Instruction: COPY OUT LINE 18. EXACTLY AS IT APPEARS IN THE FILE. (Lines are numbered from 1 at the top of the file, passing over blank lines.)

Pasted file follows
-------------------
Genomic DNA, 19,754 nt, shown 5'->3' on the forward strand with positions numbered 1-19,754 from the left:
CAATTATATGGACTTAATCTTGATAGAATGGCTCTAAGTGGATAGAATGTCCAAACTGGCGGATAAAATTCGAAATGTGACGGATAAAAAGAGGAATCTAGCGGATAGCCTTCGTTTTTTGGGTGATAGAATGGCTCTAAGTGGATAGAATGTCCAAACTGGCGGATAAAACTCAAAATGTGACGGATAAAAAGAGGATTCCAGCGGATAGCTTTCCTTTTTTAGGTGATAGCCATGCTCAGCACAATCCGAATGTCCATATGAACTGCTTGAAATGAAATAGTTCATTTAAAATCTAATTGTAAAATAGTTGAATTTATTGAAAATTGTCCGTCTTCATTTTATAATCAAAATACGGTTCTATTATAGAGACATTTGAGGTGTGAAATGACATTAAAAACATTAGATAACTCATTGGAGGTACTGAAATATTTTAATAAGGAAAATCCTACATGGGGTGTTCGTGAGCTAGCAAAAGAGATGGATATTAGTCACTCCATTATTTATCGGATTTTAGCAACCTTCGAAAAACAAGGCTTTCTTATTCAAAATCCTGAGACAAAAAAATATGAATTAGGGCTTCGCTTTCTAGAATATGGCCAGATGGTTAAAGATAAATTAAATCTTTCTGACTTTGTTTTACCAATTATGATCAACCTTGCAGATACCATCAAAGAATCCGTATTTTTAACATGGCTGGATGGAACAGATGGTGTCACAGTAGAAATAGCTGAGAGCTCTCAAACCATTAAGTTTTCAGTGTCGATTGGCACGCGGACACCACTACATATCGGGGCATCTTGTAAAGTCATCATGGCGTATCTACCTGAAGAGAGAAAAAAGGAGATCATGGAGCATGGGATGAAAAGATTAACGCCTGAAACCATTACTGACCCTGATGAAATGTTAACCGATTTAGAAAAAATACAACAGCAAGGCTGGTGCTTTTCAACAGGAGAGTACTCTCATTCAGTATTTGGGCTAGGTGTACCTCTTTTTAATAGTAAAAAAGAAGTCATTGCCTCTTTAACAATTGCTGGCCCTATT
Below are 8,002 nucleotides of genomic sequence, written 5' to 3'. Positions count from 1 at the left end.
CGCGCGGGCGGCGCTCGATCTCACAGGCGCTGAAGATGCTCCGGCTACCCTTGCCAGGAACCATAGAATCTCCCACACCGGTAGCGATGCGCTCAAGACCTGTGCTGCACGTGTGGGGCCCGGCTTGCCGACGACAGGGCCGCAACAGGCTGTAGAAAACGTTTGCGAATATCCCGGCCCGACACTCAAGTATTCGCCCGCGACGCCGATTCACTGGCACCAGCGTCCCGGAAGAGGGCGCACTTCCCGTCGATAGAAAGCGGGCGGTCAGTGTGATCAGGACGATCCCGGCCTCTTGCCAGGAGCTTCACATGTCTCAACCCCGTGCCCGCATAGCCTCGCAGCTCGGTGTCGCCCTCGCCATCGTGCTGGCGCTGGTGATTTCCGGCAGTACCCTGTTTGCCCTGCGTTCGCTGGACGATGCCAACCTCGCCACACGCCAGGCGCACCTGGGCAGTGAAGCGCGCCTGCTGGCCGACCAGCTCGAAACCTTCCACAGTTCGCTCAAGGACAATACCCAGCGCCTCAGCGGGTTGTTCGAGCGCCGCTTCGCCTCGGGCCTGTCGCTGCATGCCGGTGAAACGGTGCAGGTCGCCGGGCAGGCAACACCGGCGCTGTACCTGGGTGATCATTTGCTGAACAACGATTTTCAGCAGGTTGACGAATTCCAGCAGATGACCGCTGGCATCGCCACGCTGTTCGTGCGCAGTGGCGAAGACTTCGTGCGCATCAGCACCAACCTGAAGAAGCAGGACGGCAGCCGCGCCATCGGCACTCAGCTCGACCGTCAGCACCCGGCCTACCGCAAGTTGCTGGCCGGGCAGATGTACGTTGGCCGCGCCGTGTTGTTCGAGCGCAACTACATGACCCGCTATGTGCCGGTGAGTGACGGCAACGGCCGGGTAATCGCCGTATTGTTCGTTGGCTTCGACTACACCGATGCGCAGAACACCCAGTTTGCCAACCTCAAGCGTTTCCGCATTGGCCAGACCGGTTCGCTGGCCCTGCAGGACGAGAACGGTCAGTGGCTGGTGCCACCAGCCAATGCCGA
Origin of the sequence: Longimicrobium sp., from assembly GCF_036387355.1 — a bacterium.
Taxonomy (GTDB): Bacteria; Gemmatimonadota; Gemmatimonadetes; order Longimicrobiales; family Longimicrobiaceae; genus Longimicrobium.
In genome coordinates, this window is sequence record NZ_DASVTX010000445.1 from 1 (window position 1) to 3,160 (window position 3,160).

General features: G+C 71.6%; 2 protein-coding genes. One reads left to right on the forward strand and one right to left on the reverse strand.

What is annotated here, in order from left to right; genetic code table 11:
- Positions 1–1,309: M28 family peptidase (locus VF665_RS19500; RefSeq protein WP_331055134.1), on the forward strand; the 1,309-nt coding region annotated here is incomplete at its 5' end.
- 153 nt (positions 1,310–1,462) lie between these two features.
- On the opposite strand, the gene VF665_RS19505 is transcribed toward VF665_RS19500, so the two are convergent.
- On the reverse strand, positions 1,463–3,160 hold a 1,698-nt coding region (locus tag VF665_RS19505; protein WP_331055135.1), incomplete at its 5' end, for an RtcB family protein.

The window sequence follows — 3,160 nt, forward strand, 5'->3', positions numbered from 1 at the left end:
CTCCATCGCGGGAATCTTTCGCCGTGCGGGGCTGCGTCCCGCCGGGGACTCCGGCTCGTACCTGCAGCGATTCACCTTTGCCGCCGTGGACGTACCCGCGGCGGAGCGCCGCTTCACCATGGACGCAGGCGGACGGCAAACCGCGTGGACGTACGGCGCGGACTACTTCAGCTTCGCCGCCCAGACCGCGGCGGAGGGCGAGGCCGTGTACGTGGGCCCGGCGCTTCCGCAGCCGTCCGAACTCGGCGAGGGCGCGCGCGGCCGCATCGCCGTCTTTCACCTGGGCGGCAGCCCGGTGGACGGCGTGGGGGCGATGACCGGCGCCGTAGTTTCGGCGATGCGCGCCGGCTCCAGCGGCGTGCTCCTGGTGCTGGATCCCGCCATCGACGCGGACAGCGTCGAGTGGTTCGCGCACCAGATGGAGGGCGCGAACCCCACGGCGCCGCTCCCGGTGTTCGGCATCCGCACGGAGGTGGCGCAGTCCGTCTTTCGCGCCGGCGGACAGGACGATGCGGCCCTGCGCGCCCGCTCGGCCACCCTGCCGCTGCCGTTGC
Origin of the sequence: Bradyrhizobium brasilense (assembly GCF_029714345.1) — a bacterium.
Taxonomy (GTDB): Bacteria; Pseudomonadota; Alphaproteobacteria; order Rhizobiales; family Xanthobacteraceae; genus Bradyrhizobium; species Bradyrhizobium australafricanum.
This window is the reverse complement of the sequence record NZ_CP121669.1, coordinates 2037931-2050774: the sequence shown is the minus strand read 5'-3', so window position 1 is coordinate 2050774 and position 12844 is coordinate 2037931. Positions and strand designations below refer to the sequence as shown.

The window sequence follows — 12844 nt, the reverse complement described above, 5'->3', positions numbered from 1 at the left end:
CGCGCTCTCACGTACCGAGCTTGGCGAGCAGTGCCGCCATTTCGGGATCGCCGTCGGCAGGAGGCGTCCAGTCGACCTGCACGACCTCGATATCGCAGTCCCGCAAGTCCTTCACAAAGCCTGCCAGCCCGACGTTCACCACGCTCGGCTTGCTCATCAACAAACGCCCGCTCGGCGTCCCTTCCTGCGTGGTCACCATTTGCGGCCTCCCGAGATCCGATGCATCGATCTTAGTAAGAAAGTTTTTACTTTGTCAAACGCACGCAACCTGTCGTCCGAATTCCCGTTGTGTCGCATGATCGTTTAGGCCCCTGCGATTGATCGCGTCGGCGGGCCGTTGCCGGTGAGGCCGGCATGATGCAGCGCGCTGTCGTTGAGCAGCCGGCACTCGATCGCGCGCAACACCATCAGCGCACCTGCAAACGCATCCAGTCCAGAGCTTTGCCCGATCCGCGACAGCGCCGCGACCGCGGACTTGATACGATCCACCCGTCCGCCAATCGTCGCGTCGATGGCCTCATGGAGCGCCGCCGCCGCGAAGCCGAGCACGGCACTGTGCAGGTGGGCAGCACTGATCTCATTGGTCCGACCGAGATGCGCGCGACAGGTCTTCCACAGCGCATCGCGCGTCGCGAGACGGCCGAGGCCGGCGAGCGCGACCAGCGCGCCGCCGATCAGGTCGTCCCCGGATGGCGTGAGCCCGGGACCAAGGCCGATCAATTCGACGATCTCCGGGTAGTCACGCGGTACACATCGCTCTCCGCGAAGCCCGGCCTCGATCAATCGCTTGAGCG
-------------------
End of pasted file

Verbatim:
This window is the reverse complement of the sequence record NZ_CP121669.1, coordinates 2037931-2050774: the sequence shown is the minus strand read 5'-3', so window position 1 is coordinate 2050774 and position 12844 is coordinate 2037931. Positions and strand designations below refer to the sequence as shown.